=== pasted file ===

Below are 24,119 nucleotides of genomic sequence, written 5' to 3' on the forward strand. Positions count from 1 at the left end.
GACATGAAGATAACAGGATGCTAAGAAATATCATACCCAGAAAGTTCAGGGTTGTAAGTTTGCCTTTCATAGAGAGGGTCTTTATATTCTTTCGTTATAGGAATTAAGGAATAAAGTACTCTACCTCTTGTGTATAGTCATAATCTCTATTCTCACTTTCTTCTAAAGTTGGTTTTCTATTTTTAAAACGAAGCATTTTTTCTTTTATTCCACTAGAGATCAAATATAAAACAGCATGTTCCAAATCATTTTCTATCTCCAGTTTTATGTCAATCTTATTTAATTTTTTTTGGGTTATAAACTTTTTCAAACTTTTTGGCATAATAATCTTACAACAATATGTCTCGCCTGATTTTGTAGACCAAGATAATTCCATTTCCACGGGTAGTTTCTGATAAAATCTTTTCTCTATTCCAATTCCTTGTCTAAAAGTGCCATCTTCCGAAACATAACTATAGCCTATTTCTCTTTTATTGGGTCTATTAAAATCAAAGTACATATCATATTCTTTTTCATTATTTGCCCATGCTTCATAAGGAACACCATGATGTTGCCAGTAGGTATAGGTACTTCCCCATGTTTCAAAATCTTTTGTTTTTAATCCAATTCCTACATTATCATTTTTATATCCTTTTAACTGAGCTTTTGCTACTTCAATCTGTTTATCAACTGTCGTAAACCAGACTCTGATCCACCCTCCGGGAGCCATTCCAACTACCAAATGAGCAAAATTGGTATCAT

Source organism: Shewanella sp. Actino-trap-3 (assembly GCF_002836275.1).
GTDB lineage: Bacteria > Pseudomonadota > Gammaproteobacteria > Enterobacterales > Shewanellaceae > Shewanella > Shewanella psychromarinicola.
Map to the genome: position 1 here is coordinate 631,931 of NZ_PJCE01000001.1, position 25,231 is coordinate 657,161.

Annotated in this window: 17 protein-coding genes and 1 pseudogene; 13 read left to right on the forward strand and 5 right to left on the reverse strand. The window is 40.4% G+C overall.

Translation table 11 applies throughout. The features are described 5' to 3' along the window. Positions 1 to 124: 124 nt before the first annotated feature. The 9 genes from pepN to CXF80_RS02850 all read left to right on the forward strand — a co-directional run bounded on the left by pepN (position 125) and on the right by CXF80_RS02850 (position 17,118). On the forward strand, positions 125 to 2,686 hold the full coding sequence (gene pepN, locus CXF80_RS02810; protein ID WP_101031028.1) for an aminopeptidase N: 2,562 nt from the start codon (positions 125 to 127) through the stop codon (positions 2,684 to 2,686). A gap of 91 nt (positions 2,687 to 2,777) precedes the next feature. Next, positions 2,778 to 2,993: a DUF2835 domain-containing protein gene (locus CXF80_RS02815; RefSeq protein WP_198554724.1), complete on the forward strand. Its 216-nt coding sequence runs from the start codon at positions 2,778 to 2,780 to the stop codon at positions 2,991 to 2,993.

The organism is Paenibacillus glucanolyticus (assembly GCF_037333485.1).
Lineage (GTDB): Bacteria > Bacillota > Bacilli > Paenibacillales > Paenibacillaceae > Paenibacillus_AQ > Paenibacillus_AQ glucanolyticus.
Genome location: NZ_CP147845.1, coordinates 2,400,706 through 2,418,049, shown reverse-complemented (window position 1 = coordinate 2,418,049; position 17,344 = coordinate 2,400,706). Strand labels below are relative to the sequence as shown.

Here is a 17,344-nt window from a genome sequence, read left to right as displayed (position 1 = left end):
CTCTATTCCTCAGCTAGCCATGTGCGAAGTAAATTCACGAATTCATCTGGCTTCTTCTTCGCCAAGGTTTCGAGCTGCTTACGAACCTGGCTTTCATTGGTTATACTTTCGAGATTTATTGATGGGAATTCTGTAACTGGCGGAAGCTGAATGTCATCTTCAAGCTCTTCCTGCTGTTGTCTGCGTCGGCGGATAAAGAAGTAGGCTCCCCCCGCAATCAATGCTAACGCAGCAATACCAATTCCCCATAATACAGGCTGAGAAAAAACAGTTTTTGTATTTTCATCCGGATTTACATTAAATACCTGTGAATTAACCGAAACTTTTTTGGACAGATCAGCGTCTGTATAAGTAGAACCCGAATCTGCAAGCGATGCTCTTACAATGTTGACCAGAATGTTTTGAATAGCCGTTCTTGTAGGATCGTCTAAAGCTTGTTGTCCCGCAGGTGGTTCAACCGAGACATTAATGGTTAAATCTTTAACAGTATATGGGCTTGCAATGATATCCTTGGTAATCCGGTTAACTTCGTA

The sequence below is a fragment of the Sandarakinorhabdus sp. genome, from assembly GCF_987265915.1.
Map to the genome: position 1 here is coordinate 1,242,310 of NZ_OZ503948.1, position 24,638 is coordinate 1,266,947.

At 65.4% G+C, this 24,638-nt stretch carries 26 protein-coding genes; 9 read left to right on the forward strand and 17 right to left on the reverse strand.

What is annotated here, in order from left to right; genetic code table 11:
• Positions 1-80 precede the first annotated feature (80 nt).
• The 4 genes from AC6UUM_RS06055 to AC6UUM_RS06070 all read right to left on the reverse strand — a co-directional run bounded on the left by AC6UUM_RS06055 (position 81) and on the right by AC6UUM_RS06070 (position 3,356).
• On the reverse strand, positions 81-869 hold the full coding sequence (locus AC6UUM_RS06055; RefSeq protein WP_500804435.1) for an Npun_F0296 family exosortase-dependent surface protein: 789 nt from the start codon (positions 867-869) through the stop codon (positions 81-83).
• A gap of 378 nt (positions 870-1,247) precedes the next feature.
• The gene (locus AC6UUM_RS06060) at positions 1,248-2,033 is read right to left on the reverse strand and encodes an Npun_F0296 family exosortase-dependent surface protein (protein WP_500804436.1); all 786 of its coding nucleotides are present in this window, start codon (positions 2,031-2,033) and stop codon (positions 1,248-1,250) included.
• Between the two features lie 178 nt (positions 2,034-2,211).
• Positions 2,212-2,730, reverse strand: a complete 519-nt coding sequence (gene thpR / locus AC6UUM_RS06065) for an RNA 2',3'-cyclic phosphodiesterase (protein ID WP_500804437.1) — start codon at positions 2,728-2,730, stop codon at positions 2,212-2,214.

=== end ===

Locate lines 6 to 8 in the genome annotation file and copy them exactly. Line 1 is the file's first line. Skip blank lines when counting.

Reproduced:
Annotated in this window: 17 protein-coding genes and 1 pseudogene; 13 read left to right on the forward strand and 5 right to left on the reverse strand. The window is 40.4% G+C overall.

Translation table 11 applies throughout. The features are described 5' to 3' along the window. Positions 1 to 124: 124 nt before the first annotated feature. The 9 genes from pepN to CXF80_RS02850 all read left to right on the forward strand — a co-directional run bounded on the left by pepN (position 125) and on the right by CXF80_RS02850 (position 17,118). On the forward strand, positions 125 to 2,686 hold the full coding sequence (gene pepN, locus CXF80_RS02810; protein ID WP_101031028.1) for an aminopeptidase N: 2,562 nt from the start codon (positions 125 to 127) through the stop codon (positions 2,684 to 2,686). A gap of 91 nt (positions 2,687 to 2,777) precedes the next feature. Next, positions 2,778 to 2,993: a DUF2835 domain-containing protein gene (locus CXF80_RS02815; RefSeq protein WP_198554724.1), complete on the forward strand. Its 216-nt coding sequence runs from the start codon at positions 2,778 to 2,780 to the stop codon at positions 2,991 to 2,993.

The organism is Paenibacillus glucanolyticus (assembly GCF_037333485.1).